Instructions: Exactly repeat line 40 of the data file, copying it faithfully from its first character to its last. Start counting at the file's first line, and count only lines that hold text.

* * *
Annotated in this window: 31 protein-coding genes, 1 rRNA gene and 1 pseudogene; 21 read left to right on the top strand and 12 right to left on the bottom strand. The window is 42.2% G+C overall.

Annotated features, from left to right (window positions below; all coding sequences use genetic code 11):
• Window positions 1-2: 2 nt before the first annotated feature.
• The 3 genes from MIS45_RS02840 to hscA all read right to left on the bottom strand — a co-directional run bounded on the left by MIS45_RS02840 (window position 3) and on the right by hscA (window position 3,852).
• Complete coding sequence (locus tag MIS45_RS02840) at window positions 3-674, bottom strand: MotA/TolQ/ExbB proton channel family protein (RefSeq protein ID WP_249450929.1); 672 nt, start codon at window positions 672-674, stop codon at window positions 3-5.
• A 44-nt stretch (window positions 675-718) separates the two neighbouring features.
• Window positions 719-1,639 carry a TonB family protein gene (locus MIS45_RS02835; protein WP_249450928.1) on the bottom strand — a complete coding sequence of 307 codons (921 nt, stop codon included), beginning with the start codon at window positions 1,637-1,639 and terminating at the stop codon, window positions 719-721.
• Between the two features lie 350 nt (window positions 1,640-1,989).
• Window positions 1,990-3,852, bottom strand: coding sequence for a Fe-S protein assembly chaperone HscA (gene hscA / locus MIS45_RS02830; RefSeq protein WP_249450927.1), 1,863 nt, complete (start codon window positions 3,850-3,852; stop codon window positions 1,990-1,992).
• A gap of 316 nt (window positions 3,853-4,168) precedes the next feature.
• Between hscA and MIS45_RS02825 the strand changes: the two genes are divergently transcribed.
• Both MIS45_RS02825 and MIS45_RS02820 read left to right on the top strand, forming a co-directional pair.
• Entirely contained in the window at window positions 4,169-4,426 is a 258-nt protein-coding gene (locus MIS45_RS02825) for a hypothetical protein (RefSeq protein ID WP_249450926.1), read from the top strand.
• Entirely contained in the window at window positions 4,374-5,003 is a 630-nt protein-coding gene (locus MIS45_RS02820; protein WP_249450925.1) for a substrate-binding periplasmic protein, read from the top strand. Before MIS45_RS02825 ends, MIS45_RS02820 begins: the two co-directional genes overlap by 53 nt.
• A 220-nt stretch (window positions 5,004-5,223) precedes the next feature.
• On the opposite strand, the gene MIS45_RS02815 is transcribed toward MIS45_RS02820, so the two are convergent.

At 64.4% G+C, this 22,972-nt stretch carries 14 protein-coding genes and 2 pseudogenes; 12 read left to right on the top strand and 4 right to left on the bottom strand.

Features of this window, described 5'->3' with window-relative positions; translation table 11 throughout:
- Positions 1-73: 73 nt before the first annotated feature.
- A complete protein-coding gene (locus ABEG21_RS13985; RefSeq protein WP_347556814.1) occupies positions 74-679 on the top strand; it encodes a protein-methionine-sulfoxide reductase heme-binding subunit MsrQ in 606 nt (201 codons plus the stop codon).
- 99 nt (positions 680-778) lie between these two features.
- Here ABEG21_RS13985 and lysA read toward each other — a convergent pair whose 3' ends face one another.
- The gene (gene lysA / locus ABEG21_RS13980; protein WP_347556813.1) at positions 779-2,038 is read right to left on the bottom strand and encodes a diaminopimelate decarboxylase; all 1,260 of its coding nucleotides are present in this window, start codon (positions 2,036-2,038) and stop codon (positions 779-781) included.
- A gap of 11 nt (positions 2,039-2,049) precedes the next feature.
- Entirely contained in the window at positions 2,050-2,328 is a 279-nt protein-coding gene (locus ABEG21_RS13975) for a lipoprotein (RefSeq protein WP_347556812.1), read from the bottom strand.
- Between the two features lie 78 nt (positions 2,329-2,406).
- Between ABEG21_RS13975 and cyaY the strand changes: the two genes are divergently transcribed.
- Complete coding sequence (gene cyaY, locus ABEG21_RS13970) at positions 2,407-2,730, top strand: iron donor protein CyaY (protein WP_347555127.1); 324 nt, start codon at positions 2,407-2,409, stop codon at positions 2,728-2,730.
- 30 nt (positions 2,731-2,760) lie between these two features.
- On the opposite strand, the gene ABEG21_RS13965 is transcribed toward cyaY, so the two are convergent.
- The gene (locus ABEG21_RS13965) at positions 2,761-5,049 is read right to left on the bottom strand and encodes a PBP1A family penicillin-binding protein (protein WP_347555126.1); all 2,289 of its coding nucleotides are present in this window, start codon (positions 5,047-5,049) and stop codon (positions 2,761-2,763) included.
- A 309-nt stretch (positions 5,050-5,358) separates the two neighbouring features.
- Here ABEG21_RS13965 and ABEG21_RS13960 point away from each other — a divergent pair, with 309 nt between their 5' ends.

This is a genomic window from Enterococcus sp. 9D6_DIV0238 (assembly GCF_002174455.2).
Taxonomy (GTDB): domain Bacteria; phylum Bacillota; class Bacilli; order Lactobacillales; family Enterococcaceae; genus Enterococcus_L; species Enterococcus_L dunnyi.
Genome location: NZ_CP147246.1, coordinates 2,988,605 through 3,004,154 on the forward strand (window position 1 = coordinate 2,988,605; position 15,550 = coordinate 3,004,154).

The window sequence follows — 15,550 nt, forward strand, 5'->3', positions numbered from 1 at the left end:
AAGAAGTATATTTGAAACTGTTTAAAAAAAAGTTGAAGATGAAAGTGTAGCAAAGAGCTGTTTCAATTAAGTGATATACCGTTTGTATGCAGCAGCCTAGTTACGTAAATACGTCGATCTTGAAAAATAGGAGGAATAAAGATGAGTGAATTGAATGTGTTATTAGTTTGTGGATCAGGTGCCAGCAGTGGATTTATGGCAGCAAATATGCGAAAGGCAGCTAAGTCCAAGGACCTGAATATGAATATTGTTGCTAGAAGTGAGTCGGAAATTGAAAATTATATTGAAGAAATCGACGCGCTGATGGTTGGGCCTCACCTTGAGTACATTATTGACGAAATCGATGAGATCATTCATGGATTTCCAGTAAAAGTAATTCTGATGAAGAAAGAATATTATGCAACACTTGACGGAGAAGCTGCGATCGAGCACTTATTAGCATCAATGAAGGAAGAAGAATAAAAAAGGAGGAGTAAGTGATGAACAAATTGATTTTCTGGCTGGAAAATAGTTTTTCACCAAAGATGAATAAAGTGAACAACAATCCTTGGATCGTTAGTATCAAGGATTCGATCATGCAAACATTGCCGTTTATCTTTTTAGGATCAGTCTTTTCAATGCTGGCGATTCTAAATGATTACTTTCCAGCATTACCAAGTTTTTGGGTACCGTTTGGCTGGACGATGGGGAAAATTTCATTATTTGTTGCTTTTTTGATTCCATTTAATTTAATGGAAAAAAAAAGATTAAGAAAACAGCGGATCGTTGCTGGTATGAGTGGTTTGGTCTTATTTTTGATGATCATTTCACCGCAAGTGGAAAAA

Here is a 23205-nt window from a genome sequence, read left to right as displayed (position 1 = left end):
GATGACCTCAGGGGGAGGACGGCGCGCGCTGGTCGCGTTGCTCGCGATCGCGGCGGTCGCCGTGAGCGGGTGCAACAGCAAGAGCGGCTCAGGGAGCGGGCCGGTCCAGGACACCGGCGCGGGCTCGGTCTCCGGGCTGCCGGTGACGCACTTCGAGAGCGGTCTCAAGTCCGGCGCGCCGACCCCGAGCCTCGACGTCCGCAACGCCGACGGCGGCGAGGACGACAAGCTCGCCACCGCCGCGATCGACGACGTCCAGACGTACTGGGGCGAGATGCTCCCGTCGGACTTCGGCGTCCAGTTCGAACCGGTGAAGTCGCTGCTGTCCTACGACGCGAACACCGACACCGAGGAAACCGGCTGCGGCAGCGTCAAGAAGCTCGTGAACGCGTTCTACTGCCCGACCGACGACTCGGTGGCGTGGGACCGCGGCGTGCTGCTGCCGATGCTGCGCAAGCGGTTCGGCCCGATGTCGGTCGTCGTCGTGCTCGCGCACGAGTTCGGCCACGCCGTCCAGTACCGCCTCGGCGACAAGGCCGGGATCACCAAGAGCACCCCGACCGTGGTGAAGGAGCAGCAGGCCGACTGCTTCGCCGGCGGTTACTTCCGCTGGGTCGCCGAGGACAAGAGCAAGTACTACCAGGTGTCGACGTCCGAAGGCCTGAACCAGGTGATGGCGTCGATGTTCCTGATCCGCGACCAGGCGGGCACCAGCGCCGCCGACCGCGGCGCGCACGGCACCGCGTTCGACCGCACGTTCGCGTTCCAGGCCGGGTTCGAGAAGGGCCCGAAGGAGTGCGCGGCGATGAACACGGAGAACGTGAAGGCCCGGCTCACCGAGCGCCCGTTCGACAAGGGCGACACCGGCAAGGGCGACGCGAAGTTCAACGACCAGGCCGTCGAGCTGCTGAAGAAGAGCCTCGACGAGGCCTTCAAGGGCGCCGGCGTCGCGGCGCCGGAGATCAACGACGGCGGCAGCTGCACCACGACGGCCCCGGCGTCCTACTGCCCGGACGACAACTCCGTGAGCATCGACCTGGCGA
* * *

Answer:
GATGACCTCAGGGGGAGGACGGCGCGCGCTGGTCGCGTTGCTCGCGATCGCGGCGGTCGCCGTGAGCGGGTGCAACAGCAAGAGCGGCTCAGGGAGCGGGCCGGTCCAGGACACCGGCGCGGGCTCGGTCTCCGGGCTGCCGGTGACGCACTTCGAGAGCGGTCTCAAGTCCGGCGCGCCGACCCCGAGCCTCGACGTCCGCAACGCCGACGGCGGCGAGGACGACAAGCTCGCCACCGCCGCGATCGACGACGTCCAGACGTACTGGGGCGAGATGCTCCCGTCGGACTTCGGCGTCCAGTTCGAACCGGTGAAGTCGCTGCTGTCCTACGACGCGAACACCGACACCGAGGAAACCGGCTGCGGCAGCGTCAAGAAGCTCGTGAACGCGTTCTACTGCCCGACCGACGACTCGGTGGCGTGGGACCGCGGCGTGCTGCTGCCGATGCTGCGCAAGCGGTTCGGCCCGATGTCGGTCGTCGTCGTGCTCGCGCACGAGTTCGGCCACGCCGTCCAGTACCGCCTCGGCGACAAGGCCGGGATCACCAAGAGCACCCCGACCGTGGTGAAGGAGCAGCAGGCCGACTGCTTCGCCGGCGGTTACTTCCGCTGGGTCGCCGAGGACAAGAGCAAGTACTACCAGGTGTCGACGTCCGAAGGCCTGAACCAGGTGATGGCGTCGATGTTCCTGATCCGCGACCAGGCGGGCACCAGCGCCGCCGACCGCGGCGCGCACGGCACCGCGTTCGACCGCACGTTCGCGTTCCAGGCCGGGTTCGAGAAGGGCCCGAAGGAGTGCGCGGCGATGAACACGGAGAACGTGAAGGCCCGGCTCACCGAGCGCCCGTTCGACAAGGGCGACACCGGCAAGGGCGACGCGAAGTTCAACGACCAGGCCGTCGAGCTGCTGAAGAAGAGCCTCGACGAGGCCTTCAAGGGCGCCGGCGTCGCGGCGCCGGAGATCAACGACGGCGGCAGCTGCACCACGACGGCCCCGGCGTCCTACTGCCCGGACGACAACTCCGTGAGCATCGACCTGGCGA